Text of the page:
When the colonists arrived in this territory today called Brazil, the first violations we suffered were against the Indigenous women of those times. To heal, we need to remember that if we are here today it is because many women and girls were raped.

It is like religious leader Chico Xavier said: “We cannot change the past, but we can change the future, starting with our actions now.” In Brazilian society in general, when we speak about the history of Brazil, people want to hide all the negative parts. For example, they don’t want to talk about slavery. Why talk about slavery? The violence that enslaved people went through is an ugly part of our history. They don’t want to talk about the rapes that Indigenous women went through and still go through, even today. So my point of view is that there is a denialism of our history of violence and aggression within the history of Brazil.

To change Brazil is to accept this history. We need to accept it, and then we can change.

We cannot change our past of colonisation, but – who knows? – maybe we can try to do something better and lessen this process of violence and violations against Indigenous peoples.

The climate crisis is another form of colonisation.

It is not produced within our territories. It is produced in large urban centres. Through polluting the air, these large urban centres end up impacting the water in our territories. Those who live in these urban centres need to realise and understand that we Indigenous peoples are not against development, but they must respect our concept of what this means.

What is development? That is an academic question. When people talk about development, the first thing that comes to mind is often the Stockholm conference [the 1972 United Nations Conference on the Human Environment, in Sweden]. That is where the discussions about the nature of development started. There in Stockholm they spoke about pesticides and agrotoxins. They said the answer is the social, the economic and the environmental. They said that is the balance of development.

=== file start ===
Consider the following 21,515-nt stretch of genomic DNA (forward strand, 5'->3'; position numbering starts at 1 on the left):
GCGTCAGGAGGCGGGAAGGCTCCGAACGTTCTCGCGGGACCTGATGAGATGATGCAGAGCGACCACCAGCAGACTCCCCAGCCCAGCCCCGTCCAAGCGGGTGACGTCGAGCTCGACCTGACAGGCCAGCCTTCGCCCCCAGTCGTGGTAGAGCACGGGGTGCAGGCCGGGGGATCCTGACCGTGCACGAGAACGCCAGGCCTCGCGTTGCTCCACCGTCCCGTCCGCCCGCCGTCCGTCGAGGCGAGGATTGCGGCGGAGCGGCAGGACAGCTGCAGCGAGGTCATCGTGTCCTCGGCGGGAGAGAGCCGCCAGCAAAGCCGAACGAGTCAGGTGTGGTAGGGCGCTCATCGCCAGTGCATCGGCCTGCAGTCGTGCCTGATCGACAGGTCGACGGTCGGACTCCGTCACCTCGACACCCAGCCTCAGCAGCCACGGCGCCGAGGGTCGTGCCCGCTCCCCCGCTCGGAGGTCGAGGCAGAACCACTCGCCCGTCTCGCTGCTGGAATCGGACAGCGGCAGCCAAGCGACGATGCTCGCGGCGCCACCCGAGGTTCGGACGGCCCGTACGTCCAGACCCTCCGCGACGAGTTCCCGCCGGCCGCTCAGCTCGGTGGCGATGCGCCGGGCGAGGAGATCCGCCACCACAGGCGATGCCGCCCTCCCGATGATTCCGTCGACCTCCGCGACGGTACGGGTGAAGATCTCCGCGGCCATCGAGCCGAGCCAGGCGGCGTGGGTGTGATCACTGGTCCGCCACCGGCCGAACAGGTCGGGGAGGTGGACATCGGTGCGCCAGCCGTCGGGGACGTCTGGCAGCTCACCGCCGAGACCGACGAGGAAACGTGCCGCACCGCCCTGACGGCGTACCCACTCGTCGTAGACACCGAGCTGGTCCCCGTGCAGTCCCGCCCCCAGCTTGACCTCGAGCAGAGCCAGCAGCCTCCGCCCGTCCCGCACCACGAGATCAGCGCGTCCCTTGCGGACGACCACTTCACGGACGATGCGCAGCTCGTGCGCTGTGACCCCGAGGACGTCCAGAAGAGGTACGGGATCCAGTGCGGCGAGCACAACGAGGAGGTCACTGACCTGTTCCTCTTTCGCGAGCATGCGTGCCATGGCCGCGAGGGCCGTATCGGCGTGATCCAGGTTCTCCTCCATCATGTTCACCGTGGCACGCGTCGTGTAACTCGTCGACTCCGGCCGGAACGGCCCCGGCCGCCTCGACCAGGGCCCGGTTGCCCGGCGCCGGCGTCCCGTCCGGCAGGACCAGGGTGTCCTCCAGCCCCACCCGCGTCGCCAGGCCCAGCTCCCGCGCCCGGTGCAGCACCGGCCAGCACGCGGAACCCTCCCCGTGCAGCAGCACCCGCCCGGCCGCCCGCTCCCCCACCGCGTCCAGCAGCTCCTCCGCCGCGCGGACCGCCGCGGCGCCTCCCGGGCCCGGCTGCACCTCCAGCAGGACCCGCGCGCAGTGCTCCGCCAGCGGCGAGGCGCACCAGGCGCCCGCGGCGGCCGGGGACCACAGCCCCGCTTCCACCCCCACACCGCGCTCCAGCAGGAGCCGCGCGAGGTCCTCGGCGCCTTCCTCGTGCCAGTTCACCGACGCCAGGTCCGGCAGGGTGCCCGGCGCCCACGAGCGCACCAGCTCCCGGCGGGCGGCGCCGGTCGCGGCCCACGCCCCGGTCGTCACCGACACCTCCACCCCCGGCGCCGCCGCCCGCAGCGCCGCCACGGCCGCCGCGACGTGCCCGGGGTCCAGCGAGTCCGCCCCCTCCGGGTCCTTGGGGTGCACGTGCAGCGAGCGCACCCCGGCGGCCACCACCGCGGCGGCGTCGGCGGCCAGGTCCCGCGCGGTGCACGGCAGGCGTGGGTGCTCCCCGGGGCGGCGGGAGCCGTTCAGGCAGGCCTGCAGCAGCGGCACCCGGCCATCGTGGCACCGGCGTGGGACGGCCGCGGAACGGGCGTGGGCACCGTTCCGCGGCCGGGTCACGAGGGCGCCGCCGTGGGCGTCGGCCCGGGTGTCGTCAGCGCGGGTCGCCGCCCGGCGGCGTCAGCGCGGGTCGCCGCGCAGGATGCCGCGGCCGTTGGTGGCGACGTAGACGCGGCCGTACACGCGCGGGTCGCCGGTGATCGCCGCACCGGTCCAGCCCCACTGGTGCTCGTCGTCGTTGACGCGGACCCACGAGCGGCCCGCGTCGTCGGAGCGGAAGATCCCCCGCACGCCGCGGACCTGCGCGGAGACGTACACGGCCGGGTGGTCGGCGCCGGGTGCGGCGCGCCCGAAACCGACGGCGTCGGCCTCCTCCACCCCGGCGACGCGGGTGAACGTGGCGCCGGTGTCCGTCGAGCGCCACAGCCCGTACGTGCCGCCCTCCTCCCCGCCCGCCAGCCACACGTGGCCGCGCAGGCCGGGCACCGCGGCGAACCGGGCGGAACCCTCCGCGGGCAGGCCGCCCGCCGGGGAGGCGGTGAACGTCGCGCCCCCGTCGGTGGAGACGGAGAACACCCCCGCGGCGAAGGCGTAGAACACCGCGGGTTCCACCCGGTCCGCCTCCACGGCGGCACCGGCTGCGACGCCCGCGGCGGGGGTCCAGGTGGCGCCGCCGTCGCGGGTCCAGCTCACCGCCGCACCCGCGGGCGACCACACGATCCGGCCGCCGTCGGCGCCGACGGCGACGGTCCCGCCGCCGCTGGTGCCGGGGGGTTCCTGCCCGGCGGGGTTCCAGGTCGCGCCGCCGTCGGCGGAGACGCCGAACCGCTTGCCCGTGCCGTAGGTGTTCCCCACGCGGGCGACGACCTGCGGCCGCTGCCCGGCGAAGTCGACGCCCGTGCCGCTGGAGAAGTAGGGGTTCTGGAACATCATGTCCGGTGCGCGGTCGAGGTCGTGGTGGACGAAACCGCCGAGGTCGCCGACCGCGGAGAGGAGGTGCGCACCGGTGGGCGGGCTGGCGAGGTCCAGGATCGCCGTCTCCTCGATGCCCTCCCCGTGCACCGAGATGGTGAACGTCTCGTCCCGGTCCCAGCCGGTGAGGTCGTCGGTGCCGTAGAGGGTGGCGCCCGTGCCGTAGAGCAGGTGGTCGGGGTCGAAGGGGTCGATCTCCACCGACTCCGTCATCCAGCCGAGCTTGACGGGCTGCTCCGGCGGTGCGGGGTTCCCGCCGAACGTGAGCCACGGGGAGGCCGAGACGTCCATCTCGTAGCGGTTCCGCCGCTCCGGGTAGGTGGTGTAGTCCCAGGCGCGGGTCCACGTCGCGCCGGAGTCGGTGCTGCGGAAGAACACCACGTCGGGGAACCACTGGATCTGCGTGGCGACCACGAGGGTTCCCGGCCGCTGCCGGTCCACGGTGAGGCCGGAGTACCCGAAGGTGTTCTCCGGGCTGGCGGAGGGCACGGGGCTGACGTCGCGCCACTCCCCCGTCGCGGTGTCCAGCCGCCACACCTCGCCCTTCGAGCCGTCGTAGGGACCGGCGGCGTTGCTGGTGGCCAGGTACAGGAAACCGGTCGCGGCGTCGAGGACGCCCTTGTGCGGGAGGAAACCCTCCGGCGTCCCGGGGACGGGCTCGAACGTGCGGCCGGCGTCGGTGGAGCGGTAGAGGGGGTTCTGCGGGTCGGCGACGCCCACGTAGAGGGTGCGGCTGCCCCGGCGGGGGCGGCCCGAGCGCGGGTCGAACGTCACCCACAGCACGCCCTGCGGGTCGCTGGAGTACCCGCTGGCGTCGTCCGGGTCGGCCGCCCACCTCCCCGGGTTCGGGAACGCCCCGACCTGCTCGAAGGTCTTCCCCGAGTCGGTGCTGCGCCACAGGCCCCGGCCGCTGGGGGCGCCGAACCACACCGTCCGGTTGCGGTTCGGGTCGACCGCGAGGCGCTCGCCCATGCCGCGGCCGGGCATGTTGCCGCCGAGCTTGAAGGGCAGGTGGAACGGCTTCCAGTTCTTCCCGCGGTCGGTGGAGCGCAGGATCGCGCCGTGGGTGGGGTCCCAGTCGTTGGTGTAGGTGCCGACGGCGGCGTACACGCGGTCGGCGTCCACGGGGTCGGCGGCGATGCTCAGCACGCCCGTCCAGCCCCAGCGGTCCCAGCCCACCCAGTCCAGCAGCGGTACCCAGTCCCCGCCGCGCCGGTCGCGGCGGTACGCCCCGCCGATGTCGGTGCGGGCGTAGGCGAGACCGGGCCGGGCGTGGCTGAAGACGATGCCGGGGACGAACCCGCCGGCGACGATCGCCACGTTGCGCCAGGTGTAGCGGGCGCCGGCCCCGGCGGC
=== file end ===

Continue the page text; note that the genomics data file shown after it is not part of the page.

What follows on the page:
At the United Nations Conference on Sustainable Development [Rio+20], which I also participated in, they said: “Brazil needs more and more development.” But development of what? Based on what? What type of development is that? Usually when development is spoken of as sustainable development, it is not in a way that balances the environment and society. In my opinion, it is just looking from an economic point of view. Because of this there are many consequences for Indigenous people as well as riverside communities. For example, “We need more development, so let’s build a hydroelectric dam.” Will the people living there be consulted? Will Indigenous people be considered? This mindset is taking into account only the economic aspect and not the social and cultural parts of Indigenous people and the environment.

So, what is this development in the eyes of Indigenous people?

I conducted some research at the Rio conference. I asked Indigenous people – men, women, young people and older people – what they thought of this idea of sustainable development. Despite the huge diversity among all the Indigenous peoples, no one linked sustainable development with the economy. Their perception was always cultural, social, spiritual, food-related and environmental. None of them focused on the economy.

For me, development means ensuring a protected territory, a territory that can bear our livelihood. A territory that has clean waters. A territory that has game and fish. A territory with standing forests. We sustain and try to protect our territories, but not only for ourselves. For every human being, every living creature, animal or not, needs water and clean air to live and survive.

Tsitsina Xavante is from the Xavante people in the state of Mato Grosso, Cerrado biome, Brazil. Felipe Viveros translated her words from Portuguese.